Remembering Midwestern Fly-Fishing Legend Dick Pobst

Dick Pobst (left) and Orvis’s Jim Lepage fished the Hex hatch on the Ausable and Rapid Rivers together in 2013.
Photo courtesy Jim Lepage

In July, Dick Pobst—a legendary Michigan angler, entomologist, fly-shop owner, and author—passed away after a remarkable life. After a stint in the Army and a career in international business, Dick changed courses, becoming a leader in the fly-fishing industry. From 1975 to 2000, Dick and his wife, Nancy, ran the Thornapple Orvis Shop, a fly shop in Grand Rapids, Michigan. (Nancy passed away in 2018.) They also became Regional Business Managers for Orvis, and Orvis Chairman Perk Perkins remembers “the amazing job he and Nancy did for us in the Midwest.”

In honor of his incredible influence, a plaque honoring Dick’s contributions will be placed in the Orvis Grand Rapids store.

As an author, Pobst focused on the insects that trout eat, and his books include Trout Stream Insects: An Orvis Streamside Guide, Orvis Vest Pocket Guide to Mayflies: An Illustrated Reference To The Most Important Hatches Of North America, and The Caddisfly Handbook: An Orvis Streamside Guide. His autobiography, A Funny Thing Happened on the Way to the Trout Stream: 40 Years Trout Fishing in Europe and North America was published in 2011.

To give a sense of how dedicated Dick was to his craft, check out this wonderful story told by his daughter, Andrea DelGiudice:

My father was an avid fly fisherman. As much as he loved to fish, he also truly loved entomology and studying the various bugs. In his book Trout Stream Insects, there are many photographs of different flies at different stages of their life cycle. What is not as well know is just how he and Dr. Carl Richards got those pictures.

My father was also an inventor, and when he need something, he would find a way to make it work. Many projects such as the Keel Fly and Super Float were invented and made in our basement or garage. As the only child still at home, I was often an unwitting participant in his schemes. Many hours of my childhood were spent bottling and labeling chemicals and counting hooks from packages of 1,000 into piles of 10 and sorting them into envelopes to be sold at the Thornapple Orvis Shop or seining the rivers for more bugs. I would not trade those hours now for anything.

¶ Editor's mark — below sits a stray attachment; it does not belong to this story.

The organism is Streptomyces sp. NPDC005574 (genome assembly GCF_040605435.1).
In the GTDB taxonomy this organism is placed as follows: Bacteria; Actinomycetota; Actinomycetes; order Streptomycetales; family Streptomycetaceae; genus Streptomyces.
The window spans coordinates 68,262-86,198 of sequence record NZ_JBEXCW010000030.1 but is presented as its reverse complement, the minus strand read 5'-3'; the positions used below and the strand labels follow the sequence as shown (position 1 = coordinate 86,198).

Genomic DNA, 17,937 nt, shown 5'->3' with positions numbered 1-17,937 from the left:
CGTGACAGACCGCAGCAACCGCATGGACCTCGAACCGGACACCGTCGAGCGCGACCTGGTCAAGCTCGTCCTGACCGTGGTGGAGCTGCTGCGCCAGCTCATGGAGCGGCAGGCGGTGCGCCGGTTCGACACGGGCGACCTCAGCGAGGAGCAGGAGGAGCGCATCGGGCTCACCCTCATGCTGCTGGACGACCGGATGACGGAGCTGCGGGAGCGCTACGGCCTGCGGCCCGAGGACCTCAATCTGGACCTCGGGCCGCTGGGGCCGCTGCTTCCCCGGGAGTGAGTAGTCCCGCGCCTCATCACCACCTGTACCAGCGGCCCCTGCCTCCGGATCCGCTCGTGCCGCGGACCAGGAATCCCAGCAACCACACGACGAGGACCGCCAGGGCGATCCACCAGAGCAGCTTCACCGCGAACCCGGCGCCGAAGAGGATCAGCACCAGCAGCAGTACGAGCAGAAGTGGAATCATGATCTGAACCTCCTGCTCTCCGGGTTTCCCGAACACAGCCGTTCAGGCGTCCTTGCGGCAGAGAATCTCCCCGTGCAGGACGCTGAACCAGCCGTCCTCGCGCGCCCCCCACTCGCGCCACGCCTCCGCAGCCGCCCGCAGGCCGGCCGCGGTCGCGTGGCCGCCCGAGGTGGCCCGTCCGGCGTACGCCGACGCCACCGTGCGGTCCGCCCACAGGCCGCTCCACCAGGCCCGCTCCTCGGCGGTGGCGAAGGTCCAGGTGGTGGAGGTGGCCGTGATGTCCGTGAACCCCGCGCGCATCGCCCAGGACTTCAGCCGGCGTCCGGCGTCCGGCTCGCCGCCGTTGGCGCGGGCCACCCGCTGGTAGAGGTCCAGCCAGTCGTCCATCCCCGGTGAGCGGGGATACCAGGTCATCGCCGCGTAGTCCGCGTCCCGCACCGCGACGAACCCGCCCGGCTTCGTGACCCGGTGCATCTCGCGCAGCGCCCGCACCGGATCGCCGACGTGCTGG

Much to my Mother’s dismay, multiple fish tanks were installed and connected to simulate a trout stream in our basement. Sludge from the Rogue River was placed in the bottom of the tanks. Lights were set with a timer to simulate daylight and nighttime. Multiple video cameras were set up to capture the moment that anything happened.  The kitchen timer was set, and anyone who was home when it went off had to run downstairs and change out all of the tapes and label them accordingly. (It was the pre-digital age!)

I can still hear my Mothers saying, “Dick, I hope you have thought about what will happen when those bugs all hatch.” She was not eager to venture to the basement to see what his solution was. He had, in fact, loosely place cheese cloth over the tops of the tanks. He would reassure her that it was “taken care of.”

One day, we came home and found that the living room curtains were smothered with bugs. Thousands of them had hatched and got into the heating ducts and were molting and growing in the house. Mom took one look at Dad and said, “You have exactly two days to clean this mess up.” Then she looked and me and said, “Pack a bag, you and I are going to Chicago and TIFFANY’s for the weekend.”

We learned later that Dad had called everyone he knew that owned a shop vac, and they sucked them all up and released them into the Grand River near out house. I suspect that beer and pizza were well supplied! Dr. Richards and Dick Pobst spent many hours reviewing the tapes and finding stills of some of the insects–images which they used in the book. I don’t think they actually got very much usable footage from this adventure. Many more hours were spent in the evenings and wee hours of the morning by the river waiting for just the right photo opportunity.

Even after he retired, Dick continued to write and fish. Check out this video by Steve Kuieck of Muskegon River Lodge, as Pobst gets it done at age 87.

Dick Pobst’s legacy–in Michigan and throughout the fly-fishing industry–will be felt for a long time, and thousands of anglers share fond memories of spending time with Dick in the fly shop and on the river. He will be missed.

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